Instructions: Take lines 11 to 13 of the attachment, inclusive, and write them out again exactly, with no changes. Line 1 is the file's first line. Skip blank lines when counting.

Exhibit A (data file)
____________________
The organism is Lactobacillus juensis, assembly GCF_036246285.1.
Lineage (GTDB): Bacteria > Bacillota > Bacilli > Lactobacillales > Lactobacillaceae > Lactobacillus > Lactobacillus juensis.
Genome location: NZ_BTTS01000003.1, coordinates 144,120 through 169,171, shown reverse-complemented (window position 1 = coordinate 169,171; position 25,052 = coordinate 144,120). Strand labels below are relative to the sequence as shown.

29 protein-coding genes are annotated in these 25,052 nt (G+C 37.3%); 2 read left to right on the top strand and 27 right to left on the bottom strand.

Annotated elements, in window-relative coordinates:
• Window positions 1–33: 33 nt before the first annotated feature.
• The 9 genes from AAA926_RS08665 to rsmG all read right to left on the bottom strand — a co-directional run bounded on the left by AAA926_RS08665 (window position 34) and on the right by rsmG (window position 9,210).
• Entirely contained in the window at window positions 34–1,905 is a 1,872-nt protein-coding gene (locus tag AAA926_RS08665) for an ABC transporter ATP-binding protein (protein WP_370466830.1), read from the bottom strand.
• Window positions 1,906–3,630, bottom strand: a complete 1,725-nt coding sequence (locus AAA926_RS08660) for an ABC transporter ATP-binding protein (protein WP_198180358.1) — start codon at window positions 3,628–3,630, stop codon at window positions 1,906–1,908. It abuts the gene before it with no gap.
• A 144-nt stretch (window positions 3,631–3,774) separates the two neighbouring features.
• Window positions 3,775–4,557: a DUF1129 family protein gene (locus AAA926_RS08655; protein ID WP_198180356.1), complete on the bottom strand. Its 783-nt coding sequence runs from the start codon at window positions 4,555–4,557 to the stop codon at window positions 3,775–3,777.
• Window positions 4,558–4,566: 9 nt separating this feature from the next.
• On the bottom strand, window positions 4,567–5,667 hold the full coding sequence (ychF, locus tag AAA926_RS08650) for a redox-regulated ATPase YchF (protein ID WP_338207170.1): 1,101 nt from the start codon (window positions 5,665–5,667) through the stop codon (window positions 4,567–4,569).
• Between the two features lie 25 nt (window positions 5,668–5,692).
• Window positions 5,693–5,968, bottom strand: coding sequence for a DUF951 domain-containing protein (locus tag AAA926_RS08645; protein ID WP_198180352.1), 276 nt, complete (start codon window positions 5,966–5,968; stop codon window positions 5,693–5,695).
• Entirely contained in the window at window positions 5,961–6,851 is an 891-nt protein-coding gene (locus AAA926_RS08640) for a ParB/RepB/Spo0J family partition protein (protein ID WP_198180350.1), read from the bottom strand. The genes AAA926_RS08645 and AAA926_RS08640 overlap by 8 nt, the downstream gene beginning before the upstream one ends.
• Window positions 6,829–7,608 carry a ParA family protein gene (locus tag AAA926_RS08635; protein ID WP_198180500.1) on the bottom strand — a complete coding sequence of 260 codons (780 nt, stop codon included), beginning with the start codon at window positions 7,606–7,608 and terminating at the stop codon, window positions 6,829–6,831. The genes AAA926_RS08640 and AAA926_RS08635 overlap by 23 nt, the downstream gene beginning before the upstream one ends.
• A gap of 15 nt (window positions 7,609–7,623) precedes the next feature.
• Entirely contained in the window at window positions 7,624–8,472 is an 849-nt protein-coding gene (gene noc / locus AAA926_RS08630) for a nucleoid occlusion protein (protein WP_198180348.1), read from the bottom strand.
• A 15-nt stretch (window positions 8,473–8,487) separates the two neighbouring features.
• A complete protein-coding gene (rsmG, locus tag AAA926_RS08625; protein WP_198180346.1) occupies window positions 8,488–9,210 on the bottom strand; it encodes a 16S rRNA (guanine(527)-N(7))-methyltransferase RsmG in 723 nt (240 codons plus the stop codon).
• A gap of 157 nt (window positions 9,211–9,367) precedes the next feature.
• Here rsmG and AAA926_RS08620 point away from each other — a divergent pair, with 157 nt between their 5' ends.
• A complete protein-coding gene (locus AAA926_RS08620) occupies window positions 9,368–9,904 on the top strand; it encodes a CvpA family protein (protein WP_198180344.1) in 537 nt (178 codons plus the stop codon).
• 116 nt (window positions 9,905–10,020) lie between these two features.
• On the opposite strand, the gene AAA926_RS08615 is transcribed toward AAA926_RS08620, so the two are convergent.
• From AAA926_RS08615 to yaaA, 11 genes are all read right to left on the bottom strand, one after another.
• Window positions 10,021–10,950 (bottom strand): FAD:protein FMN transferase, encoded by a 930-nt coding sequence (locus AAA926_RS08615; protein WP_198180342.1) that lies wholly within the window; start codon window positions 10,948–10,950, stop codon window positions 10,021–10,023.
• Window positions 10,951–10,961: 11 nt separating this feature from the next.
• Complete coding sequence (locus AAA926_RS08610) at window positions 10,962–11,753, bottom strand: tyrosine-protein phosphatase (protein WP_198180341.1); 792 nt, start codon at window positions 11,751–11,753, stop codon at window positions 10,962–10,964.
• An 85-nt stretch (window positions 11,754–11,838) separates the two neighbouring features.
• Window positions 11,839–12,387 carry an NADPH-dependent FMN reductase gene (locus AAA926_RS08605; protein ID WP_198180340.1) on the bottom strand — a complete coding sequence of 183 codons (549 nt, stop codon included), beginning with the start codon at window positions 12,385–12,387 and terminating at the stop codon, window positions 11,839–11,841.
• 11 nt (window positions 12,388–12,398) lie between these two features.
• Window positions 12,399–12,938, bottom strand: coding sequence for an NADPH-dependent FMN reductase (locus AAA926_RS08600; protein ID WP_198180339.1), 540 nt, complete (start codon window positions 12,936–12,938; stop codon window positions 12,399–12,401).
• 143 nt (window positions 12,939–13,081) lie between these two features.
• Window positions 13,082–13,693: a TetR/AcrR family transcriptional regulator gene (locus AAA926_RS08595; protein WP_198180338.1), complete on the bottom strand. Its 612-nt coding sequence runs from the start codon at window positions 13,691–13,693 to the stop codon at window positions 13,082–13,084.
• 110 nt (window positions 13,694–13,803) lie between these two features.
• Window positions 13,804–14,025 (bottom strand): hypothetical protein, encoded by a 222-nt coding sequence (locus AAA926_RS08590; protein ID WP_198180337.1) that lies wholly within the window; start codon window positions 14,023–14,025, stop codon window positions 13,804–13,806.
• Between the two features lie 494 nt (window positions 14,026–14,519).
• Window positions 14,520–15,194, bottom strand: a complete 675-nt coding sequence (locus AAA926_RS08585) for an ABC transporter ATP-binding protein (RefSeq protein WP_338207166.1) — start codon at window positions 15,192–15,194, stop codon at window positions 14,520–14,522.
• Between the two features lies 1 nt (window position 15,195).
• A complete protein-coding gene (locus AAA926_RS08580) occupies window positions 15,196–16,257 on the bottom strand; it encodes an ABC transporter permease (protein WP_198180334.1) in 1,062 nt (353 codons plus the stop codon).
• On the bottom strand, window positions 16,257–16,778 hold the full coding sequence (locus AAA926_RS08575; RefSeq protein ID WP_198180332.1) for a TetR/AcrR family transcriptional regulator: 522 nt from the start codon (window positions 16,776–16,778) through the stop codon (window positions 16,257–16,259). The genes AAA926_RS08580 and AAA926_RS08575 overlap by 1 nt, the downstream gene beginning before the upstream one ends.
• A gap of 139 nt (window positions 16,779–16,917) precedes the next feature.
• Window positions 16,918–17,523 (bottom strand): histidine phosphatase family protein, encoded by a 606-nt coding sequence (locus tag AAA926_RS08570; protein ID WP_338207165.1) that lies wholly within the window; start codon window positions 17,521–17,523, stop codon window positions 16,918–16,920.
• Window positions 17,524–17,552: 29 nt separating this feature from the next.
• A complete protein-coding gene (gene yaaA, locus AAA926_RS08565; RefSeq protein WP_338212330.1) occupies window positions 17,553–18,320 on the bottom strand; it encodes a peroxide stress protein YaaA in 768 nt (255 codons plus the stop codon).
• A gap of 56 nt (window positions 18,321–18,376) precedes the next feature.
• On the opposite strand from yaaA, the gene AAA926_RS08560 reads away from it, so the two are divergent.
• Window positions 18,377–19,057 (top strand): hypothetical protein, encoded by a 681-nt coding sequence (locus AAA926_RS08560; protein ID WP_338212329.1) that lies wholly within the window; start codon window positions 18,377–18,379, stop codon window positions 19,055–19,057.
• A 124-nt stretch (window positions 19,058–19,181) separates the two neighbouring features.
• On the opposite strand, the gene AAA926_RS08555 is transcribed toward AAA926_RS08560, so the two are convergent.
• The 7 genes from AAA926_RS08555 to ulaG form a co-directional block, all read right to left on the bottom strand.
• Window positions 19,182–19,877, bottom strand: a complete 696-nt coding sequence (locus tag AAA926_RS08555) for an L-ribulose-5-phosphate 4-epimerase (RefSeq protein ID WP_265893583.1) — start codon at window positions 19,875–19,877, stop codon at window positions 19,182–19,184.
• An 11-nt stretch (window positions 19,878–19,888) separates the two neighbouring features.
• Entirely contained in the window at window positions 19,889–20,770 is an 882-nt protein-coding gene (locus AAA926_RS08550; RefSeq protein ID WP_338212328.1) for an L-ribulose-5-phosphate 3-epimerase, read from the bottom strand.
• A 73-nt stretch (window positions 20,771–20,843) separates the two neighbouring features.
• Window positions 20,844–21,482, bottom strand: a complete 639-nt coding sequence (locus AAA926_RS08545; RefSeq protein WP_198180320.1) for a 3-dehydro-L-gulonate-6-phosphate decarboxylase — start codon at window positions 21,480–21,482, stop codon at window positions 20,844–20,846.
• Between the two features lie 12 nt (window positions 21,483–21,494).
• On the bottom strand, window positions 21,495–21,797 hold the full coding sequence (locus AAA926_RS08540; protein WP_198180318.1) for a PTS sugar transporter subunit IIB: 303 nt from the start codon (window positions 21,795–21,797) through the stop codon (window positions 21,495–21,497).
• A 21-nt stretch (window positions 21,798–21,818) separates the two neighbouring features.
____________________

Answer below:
• Window positions 3,775–4,557: a DUF1129 family protein gene (locus AAA926_RS08655; protein ID WP_198180356.1), complete on the bottom strand. Its 783-nt coding sequence runs from the start codon at window positions 4,555–4,557 to the stop codon at window positions 3,775–3,777.
• Window positions 4,558–4,566: 9 nt separating this feature from the next.
• On the bottom strand, window positions 4,567–5,667 hold the full coding sequence (ychF, locus tag AAA926_RS08650) for a redox-regulated ATPase YchF (protein ID WP_338207170.1): 1,101 nt from the start codon (window positions 5,665–5,667) through the stop codon (window positions 4,567–4,569).